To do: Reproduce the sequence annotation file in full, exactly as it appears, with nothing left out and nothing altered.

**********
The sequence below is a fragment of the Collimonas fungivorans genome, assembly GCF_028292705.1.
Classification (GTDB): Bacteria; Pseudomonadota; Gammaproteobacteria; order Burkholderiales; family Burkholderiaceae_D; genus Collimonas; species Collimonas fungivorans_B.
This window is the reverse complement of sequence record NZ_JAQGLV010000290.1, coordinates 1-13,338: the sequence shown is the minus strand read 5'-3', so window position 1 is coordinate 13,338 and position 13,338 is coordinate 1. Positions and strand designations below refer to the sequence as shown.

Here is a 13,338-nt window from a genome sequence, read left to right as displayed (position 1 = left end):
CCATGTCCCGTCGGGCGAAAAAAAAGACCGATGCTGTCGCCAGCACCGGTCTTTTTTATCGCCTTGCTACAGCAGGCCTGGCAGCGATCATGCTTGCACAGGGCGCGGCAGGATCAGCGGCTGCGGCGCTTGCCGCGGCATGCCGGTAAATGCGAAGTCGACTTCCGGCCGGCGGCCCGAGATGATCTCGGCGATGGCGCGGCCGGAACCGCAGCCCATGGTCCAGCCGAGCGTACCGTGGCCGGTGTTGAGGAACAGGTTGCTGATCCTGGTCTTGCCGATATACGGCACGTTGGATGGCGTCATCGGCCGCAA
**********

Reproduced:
The sequence below is a fragment of the Collimonas fungivorans genome, assembly GCF_028292705.1.
Classification (GTDB): Bacteria; Pseudomonadota; Gammaproteobacteria; order Burkholderiales; family Burkholderiaceae_D; genus Collimonas; species Collimonas fungivorans_B.
This window is the reverse complement of sequence record NZ_JAQGLV010000290.1, coordinates 1-13,338: the sequence shown is the minus strand read 5'-3', so window position 1 is coordinate 13,338 and position 13,338 is coordinate 1. Positions and strand designations below refer to the sequence as shown.

Here is a 13,338-nt window from a genome sequence, read left to right as displayed (position 1 = left end):
CCATGTCCCGTCGGGCGAAAAAAAAGACCGATGCTGTCGCCAGCACCGGTCTTTTTTATCGCCTTGCTACAGCAGGCCTGGCAGCGATCATGCTTGCACAGGGCGCGGCAGGATCAGCGGCTGCGGCGCTTGCCGCGGCATGCCGGTAAATGCGAAGTCGACTTCCGGCCGGCGGCCCGAGATGATCTCGGCGATGGCGCGGCCGGAACCGCAGCCCATGGTCCAGCCGAGCGTACCGTGGCCGGTGTTGAGGAACAGGTTGCTGATCCTGGTCTTGCCGATATACGGCACGTTGGATGGCGTCATCGGCCGCAA